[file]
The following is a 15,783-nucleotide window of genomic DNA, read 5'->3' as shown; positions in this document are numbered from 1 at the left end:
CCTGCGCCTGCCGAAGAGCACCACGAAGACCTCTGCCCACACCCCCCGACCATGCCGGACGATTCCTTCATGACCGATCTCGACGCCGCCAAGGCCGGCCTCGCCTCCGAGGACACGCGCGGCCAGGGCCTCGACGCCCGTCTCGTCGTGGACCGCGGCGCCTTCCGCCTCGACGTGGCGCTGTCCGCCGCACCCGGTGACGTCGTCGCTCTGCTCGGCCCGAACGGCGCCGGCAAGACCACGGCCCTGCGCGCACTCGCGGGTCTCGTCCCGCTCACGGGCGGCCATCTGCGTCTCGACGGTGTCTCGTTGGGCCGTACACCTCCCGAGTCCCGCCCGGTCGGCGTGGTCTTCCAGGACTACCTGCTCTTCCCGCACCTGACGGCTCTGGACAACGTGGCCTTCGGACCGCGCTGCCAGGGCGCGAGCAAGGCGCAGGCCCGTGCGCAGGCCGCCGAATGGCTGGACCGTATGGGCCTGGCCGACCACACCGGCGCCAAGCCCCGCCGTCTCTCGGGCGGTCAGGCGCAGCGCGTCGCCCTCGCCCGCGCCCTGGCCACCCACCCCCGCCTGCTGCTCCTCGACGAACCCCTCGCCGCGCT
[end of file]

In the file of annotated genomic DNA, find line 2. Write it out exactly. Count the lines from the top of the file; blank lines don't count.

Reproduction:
CCTGCGCCTGCCGAAGAGCACCACGAAGACCTCTGCCCACACCCCCCGACCATGCCGGACGATTCCTTCATGACCGATCTCGACGCCGCCAAGGCCGGCCTCGCCTCCGAGGACACGCGCGGCCAGGGCCTCGACGCCCGTCTCGTCGTGGACCGCGGCGCCTTCCGCCTCGACGTGGCGCTGTCCGCCGCACCCGGTGACGTCGTCGCTCTGCTCGGCCCGAACGGCGCCGGCAAGACCACGGCCCTGCGCGCACTCGCGGGTCTCGTCCCGCTCACGGGCGGCCATCTGCGTCTCGACGGTGTCTCGTTGGGCCGTACACCTCCCGAGTCCCGCCCGGTCGGCGTGGTCTTCCAGGACTACCTGCTCTTCCCGCACCTGACGGCTCTGGACAACGTGGCCTTCGGACCGCGCTGCCAGGGCGCGAGCAAGGCGCAGGCCCGTGCGCAGGCCGCCGAATGGCTGGACCGTATGGGCCTGGCCGACCACACCGGCGCCAAGCCCCGCCGTCTCTCGGGCGGTCAGGCGCAGCGCGTCGCCCTCGCCCGCGCCCTGGCCACCCACCCCCGCCTGCTGCTCCTCGACGAACCCCTCGCCGCGCT